The Treaty on Non-Proliferation of Nuclear Weapons (NPT) had many opponents when, in 1995, it came up for extension. The majority of parties opposed extension, and experts expected a limited extension as countries sought alternative means to manage nuclear weapons. But against all predictions, the treaty was extended indefinitely, and without a vote.
Networked Nonproliferation offers a social network theory explanation of how the NPT was extended, giving new insight into why international treaties succeed or fail. The United States was the NPT's main proponent, but even a global superpower cannot get its way through coercion or persuasion alone. Michal Onderco draws on unique in-depth interviews and newly declassified documents to analyze the networked power at play. Onderco not only gives the richest account yet of the conference, looking at key actors like South Africa, Egypt, and the EU, but also challenges us to reconsider how we think about American power in international relations.
With Networked Nonproliferation, Onderco provides new insight into multilateral diplomacy in general and nuclear nonproliferation in particular, with consequences for understanding a changing global system as the US, the chief advocate of nonproliferation and a central node in the diplomatic networks around it, declines in material power.
About the author
Michal Onderco is Associate Professor of International Relations at Erasmus University Rotterdam.
"With Networked Nonproliferation, Michal Onderco has written the best existing study of a crucial event in arms control history: the 1995 indefinite extension of the NPT. He also makes important theoretical contributions identifying sources of success in international treaty management. Scholars and practitioners alike will benefit from his insights."
—Scott D. Sagan, Stanford University
"Michal Onderco breaks new ground in his masterful analysis of the negotiation of the NPT's indefinite extension, Networked Nonproliferation. Drawing on an impressive array of interviews with actual participants in the negotiation, previously untapped archival information, and the large body of scholarship on the subject, he has produced by far the most detailed account of events leading to the historic 1995 NPT Review and Extension Conference outcome. If, as is often asserted, conference president Jayantha Dhanapala was the magician who produced the unexpected product, Onderco has revealed many of the secrets behind the magic."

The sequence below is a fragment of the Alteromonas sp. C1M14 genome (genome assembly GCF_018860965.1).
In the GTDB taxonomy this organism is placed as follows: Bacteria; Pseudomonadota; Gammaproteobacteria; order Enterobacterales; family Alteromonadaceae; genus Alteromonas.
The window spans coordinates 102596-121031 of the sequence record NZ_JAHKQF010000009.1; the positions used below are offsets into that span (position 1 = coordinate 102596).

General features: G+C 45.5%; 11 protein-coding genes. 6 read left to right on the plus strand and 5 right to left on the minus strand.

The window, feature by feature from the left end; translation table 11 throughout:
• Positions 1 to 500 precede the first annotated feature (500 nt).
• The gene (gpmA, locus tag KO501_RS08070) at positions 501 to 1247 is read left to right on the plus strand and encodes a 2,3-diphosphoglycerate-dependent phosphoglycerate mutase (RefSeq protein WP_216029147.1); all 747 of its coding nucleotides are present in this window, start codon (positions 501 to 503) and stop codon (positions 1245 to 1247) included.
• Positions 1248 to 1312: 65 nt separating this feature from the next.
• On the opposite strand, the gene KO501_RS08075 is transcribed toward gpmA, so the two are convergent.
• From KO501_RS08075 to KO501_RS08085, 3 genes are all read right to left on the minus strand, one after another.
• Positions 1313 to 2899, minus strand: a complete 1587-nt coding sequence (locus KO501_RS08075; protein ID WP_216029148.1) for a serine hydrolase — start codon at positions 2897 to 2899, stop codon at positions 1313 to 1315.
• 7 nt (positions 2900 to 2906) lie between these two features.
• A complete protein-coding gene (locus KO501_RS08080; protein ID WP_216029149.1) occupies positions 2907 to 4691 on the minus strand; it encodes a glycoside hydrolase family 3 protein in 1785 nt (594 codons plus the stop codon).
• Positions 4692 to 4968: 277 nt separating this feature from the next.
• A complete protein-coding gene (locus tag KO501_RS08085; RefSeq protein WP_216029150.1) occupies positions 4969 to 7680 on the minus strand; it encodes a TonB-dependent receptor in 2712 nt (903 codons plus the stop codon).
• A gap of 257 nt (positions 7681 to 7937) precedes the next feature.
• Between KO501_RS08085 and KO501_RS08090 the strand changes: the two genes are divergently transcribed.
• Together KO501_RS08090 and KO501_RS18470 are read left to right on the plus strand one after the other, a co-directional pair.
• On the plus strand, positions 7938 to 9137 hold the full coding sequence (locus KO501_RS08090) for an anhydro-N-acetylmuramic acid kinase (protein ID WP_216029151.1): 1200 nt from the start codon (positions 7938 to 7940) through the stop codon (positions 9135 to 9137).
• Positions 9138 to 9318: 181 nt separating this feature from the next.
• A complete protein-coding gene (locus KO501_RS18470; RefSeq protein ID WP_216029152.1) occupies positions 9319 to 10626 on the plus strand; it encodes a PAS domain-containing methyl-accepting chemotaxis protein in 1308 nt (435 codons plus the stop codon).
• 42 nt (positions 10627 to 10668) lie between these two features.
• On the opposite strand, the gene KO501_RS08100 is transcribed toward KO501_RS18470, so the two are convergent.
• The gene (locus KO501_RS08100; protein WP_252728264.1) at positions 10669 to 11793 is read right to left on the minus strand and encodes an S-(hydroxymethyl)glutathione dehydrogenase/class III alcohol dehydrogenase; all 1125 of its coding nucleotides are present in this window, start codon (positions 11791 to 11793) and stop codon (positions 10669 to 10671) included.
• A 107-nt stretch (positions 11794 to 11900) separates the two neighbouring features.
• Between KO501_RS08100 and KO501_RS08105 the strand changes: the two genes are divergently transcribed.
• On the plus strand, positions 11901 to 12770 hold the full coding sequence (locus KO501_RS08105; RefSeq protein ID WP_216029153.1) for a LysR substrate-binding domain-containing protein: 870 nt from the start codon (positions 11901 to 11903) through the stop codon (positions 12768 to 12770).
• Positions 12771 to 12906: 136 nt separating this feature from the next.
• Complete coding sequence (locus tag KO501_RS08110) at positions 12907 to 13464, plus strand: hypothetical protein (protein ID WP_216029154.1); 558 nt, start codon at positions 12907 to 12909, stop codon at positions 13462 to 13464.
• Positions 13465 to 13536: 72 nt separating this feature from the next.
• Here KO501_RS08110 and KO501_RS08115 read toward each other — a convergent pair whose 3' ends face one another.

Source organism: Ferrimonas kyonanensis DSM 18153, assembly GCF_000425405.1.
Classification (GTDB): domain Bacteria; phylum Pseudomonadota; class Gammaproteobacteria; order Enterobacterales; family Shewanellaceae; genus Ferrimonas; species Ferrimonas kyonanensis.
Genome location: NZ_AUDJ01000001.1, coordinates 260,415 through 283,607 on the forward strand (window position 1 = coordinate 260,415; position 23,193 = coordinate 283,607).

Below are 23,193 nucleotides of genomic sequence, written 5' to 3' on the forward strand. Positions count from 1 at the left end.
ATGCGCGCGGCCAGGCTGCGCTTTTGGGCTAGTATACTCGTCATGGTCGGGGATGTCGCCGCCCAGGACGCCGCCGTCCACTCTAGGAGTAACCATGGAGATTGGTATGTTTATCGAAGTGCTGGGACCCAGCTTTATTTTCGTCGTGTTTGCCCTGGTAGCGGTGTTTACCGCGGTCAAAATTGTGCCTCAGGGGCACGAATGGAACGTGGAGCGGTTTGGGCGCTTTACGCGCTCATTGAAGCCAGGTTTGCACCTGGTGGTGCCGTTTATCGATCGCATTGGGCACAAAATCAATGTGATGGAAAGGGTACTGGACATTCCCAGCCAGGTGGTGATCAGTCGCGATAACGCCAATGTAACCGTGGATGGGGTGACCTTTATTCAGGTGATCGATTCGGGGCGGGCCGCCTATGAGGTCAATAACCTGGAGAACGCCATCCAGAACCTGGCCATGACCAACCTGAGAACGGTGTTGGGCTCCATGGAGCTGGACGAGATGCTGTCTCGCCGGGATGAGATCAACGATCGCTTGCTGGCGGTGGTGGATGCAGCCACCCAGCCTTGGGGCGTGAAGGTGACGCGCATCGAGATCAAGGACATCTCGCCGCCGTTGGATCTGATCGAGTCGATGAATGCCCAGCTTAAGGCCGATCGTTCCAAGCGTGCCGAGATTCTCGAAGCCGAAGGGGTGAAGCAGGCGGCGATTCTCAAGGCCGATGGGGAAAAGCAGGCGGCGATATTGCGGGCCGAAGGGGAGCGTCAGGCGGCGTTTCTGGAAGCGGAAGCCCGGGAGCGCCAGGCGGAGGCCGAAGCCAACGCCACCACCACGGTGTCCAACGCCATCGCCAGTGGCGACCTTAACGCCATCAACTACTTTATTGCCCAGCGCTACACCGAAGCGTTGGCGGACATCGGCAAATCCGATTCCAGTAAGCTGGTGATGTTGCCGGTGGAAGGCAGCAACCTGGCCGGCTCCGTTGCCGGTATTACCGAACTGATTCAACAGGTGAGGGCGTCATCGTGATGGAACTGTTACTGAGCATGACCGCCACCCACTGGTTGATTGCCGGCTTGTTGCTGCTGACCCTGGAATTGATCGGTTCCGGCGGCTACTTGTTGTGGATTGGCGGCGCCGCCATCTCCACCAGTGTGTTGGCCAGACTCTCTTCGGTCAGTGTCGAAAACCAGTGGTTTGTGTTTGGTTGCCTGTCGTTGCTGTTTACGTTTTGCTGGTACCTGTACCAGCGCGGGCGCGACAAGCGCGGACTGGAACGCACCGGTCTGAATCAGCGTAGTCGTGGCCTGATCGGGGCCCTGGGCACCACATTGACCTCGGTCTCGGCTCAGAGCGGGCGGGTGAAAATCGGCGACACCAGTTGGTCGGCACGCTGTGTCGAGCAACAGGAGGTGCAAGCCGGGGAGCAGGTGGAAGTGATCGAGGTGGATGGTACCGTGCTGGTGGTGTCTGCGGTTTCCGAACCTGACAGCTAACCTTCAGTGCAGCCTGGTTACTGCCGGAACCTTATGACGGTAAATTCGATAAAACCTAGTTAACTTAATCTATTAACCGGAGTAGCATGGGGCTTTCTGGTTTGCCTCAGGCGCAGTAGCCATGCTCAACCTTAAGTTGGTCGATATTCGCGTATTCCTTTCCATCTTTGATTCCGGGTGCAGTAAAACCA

—William Potter, Middlebury Institute of International Studies at Monterey
"With Networked Nonproliferation, Michal Onderco provides a fresh and compelling account of how the NPT was made permanent in 1995. Through engaging writing and rigorous analysis of new evidence, this original study provides important insights into a decision with implications for the contentious politics of the nuclear nonproliferation regime today."
—Nina Tannenwald, Brown University
"[Networked Nonproliferation] provides many insights into the agency of states such as Egypt and South Africa, insights that might not be gleaned from a cursory view. What emerges is a well-rounded and balanced account most likely to become the authoritative work on the 1995 NPT Review Conference. I have no doubt that this contribution will become a hallmark in the study of nuclear non-proliferation and that scholars, students and practitioners alike will benefit from the book. Finally, Onderco's treatise serves as a timely reminder of what is possible in arms control diplomacy."
—Robin E. Möser, South African Journal of International Affairs
"Onderco superbly explains how the United States managed to create a winning coalition of states favoring indefinite extension, which was in its own national interest....Highly recommended."
—M. E. Carranza, CHOICE
"In Networked Nonproliferation, Michal Onderco sheds new light onto the evolution of the regime by offering an original take on the politics behind the 1995 indefinite expansion of the Non-Proliferation Treaty (npt). Through this deeply researched case study, he finds that the United States managed to nudge, cajole, and sometimes arm-twist third parties to pass indefinite extension at a time when so many opposed it, and at a time when stakeholders worldwide and inside the United States itself thought it impossible."
—Matias Spektor, European Review of International Studies